We don’t have to look very far to see that leadership is an issue which is much discussed and often promoted within libraries and the communities they serve—possibly because so many of us sense a leadership void in so many of the organizations and political entities we encounter.
The great news here in California is that positive, vibrant, creative initiatives are underway. Infopeople is currently repeating its very successful Eureka! Leadership Program, which includes a series of workshops, a week-long leadership institute, and other events designed to provide inspiration and experience to current and prospective library leaders. Participants such as San Diego County Library Training and Web Services Manager Polly Cipparrone, who attended the initial round of workshops and then attended the institute, are now working on their final projects designed to help them develop their overall leadership skills while making major contributions to the libraries for which they work.
There are also fine examples of library leaders cultivating leadership qualities among their staff: San Francisco Public Library City Librarian Luis Herrera currently has a four-month leadership academy running at the Library and has brought in training consultant Maureen Sullivan, who taught one of the initial Eureka! workshops, to oversee the project; Anne Cain (County Librarian, Contra Costa County Library system) also stands out as an example of a library leader inspiring leadership skills in her staff through her extremely strong commitment to training—something which appears to extend through the entire system and which begins with a month-long new staff orientation program designed to give every employee the best possible start at the beginning of their employment within the system.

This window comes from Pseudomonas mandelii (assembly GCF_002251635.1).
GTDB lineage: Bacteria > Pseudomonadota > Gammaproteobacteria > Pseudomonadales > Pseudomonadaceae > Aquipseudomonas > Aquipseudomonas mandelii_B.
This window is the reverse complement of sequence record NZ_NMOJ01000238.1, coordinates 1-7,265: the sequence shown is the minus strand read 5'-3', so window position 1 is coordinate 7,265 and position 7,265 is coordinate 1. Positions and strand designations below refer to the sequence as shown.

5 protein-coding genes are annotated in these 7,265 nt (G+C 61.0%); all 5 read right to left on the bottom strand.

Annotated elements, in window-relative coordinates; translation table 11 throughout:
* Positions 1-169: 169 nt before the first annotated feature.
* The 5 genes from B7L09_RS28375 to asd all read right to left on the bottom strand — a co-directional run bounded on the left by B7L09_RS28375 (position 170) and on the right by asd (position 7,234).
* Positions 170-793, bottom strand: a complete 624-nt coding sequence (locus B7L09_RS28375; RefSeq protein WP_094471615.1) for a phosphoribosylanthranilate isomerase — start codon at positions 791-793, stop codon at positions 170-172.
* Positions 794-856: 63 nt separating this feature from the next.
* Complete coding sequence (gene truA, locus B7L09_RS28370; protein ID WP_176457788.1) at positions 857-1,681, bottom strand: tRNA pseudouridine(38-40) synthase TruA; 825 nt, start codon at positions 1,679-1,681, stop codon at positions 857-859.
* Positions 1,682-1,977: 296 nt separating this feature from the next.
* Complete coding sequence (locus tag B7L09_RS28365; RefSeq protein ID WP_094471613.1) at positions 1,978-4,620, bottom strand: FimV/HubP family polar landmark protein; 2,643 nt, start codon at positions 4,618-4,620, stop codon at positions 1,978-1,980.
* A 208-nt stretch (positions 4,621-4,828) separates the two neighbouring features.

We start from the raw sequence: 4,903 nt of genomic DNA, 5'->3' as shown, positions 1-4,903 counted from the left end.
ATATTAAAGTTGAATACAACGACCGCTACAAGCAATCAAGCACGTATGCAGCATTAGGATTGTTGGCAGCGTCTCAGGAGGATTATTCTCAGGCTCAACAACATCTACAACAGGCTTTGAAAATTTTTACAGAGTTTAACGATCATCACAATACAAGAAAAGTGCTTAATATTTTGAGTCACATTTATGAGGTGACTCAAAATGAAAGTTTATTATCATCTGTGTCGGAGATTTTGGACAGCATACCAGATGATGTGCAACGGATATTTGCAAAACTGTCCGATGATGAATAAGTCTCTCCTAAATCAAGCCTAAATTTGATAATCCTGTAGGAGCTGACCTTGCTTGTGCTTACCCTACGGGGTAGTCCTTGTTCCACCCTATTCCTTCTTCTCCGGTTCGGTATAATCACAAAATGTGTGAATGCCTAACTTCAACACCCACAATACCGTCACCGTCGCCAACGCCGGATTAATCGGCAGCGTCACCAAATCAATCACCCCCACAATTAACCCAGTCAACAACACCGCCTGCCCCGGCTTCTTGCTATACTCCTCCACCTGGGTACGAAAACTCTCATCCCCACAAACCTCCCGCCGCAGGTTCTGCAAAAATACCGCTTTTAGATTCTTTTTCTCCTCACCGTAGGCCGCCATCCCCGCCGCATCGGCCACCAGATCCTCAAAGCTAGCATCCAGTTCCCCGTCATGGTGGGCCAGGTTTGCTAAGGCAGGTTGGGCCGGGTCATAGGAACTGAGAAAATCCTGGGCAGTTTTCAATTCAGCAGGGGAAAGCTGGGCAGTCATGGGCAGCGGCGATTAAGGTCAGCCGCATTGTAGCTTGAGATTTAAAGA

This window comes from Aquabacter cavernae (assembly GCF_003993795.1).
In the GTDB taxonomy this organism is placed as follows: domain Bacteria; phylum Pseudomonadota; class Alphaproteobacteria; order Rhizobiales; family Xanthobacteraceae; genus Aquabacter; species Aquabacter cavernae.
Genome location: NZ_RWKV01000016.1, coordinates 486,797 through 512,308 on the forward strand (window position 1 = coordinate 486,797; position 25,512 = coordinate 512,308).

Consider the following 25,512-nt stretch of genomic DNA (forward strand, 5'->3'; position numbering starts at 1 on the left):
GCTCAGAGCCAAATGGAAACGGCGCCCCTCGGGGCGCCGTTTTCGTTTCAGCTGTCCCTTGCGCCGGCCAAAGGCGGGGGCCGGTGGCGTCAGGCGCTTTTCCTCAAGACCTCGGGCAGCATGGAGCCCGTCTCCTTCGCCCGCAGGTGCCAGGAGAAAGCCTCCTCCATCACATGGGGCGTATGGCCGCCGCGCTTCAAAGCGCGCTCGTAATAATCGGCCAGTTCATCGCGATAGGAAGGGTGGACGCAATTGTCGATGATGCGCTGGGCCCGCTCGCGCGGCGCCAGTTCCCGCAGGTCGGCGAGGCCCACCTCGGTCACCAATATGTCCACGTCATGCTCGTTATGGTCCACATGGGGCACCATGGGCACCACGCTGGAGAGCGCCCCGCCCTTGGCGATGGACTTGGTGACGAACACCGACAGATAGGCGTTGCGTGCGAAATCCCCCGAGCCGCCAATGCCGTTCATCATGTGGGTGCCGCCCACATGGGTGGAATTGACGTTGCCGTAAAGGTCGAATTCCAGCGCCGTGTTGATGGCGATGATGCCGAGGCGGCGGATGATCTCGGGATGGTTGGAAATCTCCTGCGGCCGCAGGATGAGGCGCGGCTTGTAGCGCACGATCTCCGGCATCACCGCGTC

If we move a little beyond the physical and virtual settings of libraries, we find tremendous resources from writers including Peter Block, whose Flawless Consulting reminds us that leaders work within organizations as internal consultants and outside of organizations in the more commonly recognized role of external consultant. We also find eminently readable material in a variety of sources including Jim Kouzes and Barry Posner’s The Leadership Challenge and Warren Bennis’s On Becoming a Leader—wonderful because they tell stories in the words of other leaders rather than remaining mired solely in the world of theory.
Many of the Infopeople “Building Leadership Skills” workshop materials remain accessible in the Infopeople past training materials archives. Infoblog articles on the workshops provide additional information. And registration for “Building Leadership Skills” workshops scheduled through mid-2009 is continuing on the Infopeople site.
Next: Polly Cipparrone and an Update on Her Eureka! Leadership Project